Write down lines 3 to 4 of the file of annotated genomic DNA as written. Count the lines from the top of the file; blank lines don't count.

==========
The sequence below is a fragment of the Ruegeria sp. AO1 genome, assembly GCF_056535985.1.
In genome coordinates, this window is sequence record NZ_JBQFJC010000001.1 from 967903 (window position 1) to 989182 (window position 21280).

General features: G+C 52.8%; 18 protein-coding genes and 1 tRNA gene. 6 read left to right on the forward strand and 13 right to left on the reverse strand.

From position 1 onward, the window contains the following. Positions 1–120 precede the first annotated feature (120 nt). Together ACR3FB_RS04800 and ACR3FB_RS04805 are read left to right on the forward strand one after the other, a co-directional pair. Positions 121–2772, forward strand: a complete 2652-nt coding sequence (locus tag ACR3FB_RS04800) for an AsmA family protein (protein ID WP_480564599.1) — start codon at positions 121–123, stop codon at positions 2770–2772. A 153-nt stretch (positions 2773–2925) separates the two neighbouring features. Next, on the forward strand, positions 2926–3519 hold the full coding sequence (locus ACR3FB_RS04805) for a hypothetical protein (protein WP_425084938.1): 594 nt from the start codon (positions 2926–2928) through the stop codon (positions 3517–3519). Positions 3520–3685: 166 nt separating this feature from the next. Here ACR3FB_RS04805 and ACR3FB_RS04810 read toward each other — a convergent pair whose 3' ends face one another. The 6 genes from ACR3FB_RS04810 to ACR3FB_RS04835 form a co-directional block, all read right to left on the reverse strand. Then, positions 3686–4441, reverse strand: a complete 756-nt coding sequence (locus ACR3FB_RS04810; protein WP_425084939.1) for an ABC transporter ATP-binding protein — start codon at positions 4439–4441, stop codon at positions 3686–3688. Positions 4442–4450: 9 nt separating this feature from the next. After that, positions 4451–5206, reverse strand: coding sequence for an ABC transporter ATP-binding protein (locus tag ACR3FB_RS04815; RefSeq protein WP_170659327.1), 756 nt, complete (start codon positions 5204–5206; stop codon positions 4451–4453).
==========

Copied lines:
General features: G+C 52.8%; 18 protein-coding genes and 1 tRNA gene. 6 read left to right on the forward strand and 13 right to left on the reverse strand.

From position 1 onward, the window contains the following. Positions 1–120 precede the first annotated feature (120 nt). Together ACR3FB_RS04800 and ACR3FB_RS04805 are read left to right on the forward strand one after the other, a co-directional pair. Positions 121–2772, forward strand: a complete 2652-nt coding sequence (locus tag ACR3FB_RS04800) for an AsmA family protein (protein ID WP_480564599.1) — start codon at positions 121–123, stop codon at positions 2770–2772. A 153-nt stretch (positions 2773–2925) separates the two neighbouring features. Next, on the forward strand, positions 2926–3519 hold the full coding sequence (locus ACR3FB_RS04805) for a hypothetical protein (protein WP_425084938.1): 594 nt from the start codon (positions 2926–2928) through the stop codon (positions 3517–3519). Positions 3520–3685: 166 nt separating this feature from the next. Here ACR3FB_RS04805 and ACR3FB_RS04810 read toward each other — a convergent pair whose 3' ends face one another. The 6 genes from ACR3FB_RS04810 to ACR3FB_RS04835 form a co-directional block, all read right to left on the reverse strand. Then, positions 3686–4441, reverse strand: a complete 756-nt coding sequence (locus ACR3FB_RS04810; protein WP_425084939.1) for an ABC transporter ATP-binding protein — start codon at positions 4439–4441, stop codon at positions 3686–3688. Positions 4442–4450: 9 nt separating this feature from the next. After that, positions 4451–5206, reverse strand: coding sequence for an ABC transporter ATP-binding protein (locus tag ACR3FB_RS04815; RefSeq protein WP_170659327.1), 756 nt, complete (start codon positions 5204–5206; stop codon positions 4451–4453).